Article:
Development of capacitive deionisation electrodes: optimization of fabrication methods and composition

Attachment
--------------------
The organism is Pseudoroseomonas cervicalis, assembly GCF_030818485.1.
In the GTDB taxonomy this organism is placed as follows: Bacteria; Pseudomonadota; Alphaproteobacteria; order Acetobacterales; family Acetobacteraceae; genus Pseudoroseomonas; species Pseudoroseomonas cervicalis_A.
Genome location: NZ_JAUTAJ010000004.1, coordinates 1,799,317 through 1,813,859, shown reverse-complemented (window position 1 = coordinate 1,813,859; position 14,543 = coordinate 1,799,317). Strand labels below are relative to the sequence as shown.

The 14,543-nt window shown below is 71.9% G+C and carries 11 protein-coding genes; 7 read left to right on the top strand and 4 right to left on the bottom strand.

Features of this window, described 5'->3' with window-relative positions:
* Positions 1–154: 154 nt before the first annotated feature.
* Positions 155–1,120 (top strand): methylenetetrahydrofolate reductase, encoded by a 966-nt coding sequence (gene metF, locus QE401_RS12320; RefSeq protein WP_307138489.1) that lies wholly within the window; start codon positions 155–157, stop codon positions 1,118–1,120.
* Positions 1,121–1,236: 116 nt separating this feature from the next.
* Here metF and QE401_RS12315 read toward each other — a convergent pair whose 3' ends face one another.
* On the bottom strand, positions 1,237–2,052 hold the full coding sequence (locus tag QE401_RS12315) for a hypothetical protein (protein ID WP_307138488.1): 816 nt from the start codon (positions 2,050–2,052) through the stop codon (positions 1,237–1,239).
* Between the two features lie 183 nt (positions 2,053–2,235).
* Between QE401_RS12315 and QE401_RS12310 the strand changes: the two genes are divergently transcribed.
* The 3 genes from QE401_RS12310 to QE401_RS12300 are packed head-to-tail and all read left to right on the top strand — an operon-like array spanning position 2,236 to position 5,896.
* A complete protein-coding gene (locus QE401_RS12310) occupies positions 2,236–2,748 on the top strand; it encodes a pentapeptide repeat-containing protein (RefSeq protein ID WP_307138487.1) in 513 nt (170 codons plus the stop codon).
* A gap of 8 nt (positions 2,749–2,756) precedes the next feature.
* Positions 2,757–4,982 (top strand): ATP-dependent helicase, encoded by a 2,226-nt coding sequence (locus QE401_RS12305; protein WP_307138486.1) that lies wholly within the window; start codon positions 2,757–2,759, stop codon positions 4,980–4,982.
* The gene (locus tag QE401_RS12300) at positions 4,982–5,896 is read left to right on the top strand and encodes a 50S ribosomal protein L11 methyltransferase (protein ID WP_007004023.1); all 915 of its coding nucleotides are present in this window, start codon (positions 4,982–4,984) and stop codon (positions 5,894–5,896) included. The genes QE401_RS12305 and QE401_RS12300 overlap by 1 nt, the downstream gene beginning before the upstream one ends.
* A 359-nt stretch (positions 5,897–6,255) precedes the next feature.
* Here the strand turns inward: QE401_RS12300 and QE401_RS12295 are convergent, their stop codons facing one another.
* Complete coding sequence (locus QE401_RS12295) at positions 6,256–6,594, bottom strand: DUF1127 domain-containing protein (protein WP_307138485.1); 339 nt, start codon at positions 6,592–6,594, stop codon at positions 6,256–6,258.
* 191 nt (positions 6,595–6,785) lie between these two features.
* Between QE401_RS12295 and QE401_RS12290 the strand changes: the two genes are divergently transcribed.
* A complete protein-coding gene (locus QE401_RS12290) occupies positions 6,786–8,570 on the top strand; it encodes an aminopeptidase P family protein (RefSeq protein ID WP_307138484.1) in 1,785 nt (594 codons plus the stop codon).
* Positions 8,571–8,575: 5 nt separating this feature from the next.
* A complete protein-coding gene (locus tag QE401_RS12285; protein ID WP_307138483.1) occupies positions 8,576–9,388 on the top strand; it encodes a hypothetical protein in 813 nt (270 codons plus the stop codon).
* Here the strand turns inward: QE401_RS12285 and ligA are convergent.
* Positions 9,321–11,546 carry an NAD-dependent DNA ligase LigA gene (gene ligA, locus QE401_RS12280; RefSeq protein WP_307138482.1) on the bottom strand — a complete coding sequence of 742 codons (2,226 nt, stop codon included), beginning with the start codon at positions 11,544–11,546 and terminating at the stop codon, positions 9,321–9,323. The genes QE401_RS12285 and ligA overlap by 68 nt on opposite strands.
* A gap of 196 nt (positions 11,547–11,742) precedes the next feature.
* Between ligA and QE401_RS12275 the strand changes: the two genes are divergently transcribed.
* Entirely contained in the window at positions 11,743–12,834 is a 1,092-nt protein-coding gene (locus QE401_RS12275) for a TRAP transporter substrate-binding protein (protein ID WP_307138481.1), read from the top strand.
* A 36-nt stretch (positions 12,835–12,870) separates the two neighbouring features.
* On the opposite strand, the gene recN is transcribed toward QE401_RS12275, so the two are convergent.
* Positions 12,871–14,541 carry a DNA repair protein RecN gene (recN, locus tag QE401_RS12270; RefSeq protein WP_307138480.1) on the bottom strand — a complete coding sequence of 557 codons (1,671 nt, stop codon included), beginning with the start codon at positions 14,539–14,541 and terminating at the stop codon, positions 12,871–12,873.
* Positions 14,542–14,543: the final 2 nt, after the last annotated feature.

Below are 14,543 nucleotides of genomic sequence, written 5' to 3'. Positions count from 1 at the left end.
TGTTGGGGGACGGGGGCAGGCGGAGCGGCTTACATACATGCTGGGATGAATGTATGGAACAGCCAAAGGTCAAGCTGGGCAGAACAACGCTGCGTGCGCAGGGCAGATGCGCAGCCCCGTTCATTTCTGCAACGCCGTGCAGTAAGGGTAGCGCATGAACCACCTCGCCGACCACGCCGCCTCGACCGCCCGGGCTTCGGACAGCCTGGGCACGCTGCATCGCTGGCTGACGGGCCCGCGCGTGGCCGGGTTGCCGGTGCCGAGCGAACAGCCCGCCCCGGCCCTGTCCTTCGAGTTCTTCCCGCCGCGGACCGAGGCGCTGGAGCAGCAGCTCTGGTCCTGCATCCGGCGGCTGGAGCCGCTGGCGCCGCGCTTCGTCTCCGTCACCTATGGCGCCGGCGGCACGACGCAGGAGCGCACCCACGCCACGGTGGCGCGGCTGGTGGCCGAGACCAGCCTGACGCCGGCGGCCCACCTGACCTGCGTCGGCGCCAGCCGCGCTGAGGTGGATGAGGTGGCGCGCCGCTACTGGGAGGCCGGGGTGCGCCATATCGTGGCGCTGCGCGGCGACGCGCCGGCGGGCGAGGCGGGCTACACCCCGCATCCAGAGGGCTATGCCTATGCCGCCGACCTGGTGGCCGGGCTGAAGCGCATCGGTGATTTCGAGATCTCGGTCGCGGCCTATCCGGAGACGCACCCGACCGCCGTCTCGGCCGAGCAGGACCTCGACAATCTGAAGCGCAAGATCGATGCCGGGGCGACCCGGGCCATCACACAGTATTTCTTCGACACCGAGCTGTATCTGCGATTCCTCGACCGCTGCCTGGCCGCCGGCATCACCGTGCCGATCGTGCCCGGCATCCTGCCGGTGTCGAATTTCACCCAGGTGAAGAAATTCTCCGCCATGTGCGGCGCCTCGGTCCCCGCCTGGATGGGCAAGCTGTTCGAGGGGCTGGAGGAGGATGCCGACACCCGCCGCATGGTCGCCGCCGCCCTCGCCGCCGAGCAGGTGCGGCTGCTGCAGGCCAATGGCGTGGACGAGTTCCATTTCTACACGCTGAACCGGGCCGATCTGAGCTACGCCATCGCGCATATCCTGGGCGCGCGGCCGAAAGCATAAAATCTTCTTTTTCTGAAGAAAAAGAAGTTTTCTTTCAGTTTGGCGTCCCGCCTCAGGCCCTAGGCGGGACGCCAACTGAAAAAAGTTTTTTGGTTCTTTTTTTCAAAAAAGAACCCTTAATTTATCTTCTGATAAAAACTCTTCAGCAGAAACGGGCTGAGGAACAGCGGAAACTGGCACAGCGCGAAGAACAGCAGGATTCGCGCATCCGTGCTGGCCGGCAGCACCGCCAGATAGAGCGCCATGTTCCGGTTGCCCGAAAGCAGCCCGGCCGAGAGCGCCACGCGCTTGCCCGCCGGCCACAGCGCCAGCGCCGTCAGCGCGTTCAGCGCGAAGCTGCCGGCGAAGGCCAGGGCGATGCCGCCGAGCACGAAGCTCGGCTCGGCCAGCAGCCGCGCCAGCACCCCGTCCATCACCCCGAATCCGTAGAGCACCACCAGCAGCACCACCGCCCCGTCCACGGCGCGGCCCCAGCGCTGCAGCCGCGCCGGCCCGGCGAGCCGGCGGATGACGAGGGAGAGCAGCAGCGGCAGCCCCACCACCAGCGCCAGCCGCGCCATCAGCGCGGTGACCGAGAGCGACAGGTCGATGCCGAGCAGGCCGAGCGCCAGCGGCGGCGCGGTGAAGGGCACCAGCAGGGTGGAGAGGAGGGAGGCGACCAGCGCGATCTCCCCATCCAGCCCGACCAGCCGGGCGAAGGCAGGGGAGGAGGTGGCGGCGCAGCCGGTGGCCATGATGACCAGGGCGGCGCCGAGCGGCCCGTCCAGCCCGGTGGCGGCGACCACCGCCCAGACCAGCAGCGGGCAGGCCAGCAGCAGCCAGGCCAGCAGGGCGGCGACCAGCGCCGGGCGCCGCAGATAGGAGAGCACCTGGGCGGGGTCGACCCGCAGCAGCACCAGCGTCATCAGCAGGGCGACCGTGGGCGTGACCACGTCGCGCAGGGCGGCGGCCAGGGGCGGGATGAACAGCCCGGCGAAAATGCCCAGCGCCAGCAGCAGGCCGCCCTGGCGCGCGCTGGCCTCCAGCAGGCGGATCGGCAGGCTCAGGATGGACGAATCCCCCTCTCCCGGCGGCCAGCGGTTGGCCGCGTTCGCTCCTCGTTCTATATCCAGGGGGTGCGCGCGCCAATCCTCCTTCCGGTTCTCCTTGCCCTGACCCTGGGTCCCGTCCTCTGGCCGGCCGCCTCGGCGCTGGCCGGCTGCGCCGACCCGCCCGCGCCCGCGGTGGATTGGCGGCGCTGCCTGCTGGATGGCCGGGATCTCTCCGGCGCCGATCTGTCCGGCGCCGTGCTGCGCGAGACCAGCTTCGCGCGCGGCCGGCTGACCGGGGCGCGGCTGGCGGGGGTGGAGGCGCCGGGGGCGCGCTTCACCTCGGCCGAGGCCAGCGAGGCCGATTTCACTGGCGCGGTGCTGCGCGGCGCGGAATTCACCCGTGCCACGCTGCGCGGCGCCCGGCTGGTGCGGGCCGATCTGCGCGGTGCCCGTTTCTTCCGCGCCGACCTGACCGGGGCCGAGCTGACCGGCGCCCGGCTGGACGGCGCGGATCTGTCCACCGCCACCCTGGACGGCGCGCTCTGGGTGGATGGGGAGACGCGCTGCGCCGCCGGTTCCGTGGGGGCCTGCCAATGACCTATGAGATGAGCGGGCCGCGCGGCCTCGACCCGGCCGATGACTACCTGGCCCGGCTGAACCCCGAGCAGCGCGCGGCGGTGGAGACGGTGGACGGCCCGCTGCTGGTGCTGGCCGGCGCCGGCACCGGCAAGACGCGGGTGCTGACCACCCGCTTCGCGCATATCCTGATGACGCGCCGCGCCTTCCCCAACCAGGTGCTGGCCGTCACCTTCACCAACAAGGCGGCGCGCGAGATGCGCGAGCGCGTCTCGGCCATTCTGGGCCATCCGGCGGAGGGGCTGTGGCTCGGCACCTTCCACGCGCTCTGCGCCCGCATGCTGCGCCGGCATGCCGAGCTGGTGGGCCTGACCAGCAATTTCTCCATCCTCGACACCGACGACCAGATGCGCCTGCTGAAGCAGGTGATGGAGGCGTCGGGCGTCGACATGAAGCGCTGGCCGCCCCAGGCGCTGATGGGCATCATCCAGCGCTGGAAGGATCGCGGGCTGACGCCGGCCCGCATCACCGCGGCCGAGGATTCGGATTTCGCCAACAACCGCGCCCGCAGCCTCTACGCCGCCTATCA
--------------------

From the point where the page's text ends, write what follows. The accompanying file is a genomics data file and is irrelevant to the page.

Membrane Capacitive Deionisation (MCDI) is a technology used to desalinate water where a potential is applied to an electrode made of carbonaceous materials resulting in ion adsorption. Processes and materials for the production of electrodes to be applied in Membrane Capacitive Deionisation processes were investigated. The optimal electrode composition and synthesis approached was determined through analysis of the salt removal capacity and the rate at which the electrodes absorb and desorb ions. To determine the conductivity of these electrodes, the four point probe method was used. Contact angle measurements were performed to determine the hydrophilic nature of the electrodes. N2 adsorption was done in order to determine the surface area of carbonaceous materials as well as electrodes fabricated in this study. Scanning electron microscopy was utilised to investigate the morphology. Electrodes were produced with a range of research variables; (i) three different methods; slurry infiltration by calendaring, infiltration ink dropwise and spray-coating, (ii) electrodes with two different active material/binder ratios and a constant conductive additive ratio were produced in order to find the optimum, (iii) two different commercially available activated carbon materials were used in this study (YP50F and YP80F), (iv) two different commercially available electrode substrates were utilised (JNT45 and SGDL), (v) different slurry mixing times were investigated showing the importance of mixing, and (vi) samples were treated at three different temperatures to establish the optimal drying conditions. Through optimization of the various parameters, the maximum adsorption capacity of the electrode was incrementally increased by 36 %, from 16 mg·g-1 at the start of the thesis to 25 mg·g-1 at the end of the study.